Living in Springfield, Illinois, the Lincoln connections are common. I am always surprised when traveling outside of Springfield and finding Lincoln history in unexpected places like the Batavia Depot Museum.
My mom and I had headed to the Chicago suburbs for a play and a bit of browsing in little shops and I hoped learning a little history. The first exhibit in the depot brought home a sad chapter in Mary Todd Lincoln’s life, her tenure at Bellevue Place after a Chicago jury pronounced her insane in 1875.
A display at the museum offers a view of Mary’s bed and dresser from the room where she stayed in Bellvue.
The Lincoln’s son, Robert Todd accompanied Mary to Bellevue on May 20, 1875. She was able to go out and had a horse and carriage at her disposal. The location had been a lovely school so while it was an impressive place, Mary Todd Lincoln still was not a happy camper about her confinement.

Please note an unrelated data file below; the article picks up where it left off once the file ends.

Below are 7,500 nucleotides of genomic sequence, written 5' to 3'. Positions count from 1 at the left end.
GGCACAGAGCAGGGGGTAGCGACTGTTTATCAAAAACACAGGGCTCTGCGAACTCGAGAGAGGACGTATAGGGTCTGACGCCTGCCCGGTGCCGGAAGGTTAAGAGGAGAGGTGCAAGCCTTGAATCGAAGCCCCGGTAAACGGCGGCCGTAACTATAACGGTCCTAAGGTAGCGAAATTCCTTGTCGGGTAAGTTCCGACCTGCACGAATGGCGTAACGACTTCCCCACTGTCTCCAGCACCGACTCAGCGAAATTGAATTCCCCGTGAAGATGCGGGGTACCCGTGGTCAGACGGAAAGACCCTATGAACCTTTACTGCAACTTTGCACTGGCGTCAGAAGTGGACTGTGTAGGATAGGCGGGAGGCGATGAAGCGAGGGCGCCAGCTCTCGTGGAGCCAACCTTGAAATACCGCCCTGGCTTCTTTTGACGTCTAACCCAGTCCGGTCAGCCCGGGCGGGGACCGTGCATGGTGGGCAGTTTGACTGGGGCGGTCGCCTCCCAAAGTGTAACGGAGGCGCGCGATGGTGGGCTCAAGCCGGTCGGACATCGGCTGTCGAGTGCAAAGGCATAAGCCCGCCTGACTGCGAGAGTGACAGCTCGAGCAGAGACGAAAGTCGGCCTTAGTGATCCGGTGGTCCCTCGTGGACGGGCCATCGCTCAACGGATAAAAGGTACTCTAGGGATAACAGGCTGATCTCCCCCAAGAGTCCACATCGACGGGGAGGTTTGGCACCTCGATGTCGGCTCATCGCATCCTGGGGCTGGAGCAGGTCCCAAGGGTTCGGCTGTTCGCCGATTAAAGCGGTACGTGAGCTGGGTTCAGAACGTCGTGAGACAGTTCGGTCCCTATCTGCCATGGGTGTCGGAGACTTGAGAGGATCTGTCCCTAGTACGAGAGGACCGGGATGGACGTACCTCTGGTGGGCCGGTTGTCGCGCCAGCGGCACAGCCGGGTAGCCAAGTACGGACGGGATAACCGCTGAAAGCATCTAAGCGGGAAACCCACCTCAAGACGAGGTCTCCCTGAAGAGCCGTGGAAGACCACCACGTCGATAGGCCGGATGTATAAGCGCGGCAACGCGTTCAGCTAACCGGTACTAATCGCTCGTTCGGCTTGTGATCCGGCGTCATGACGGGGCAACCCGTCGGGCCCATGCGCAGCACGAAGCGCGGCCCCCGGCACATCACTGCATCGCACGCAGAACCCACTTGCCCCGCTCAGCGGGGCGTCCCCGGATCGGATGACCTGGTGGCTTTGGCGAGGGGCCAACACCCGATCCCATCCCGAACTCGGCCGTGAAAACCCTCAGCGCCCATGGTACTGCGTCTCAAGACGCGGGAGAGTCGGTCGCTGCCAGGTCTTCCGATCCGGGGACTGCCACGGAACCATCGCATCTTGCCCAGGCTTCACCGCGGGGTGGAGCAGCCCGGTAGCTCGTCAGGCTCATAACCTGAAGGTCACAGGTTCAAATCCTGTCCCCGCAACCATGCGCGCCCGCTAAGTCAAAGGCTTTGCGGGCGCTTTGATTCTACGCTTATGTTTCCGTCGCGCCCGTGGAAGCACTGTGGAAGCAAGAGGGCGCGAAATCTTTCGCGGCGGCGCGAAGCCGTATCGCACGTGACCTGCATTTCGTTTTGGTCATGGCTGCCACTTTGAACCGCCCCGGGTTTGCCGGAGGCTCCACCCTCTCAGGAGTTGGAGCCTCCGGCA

The brochure I picked up on Bellevue said that Mary receive many visitors and that they received many letters not happy with her confinement. Although the brochure says, “Dr. Patterson and Robert did not think she was well enough, but in the end, they gave in to public pressure and on September 11, 1875, Mary went by train to Chicago and Robert escorted her to Springfield to her sister.”
Today Bellvue is comprised of townhouses but is listed on the National Register of Historic Places.
The Batavia Depot Museum http://www.bataviahistoricalsociety.org/depot_museum.htm was quite a fascinating place with history on the windmill industry and other history that kept us content to browse for a time!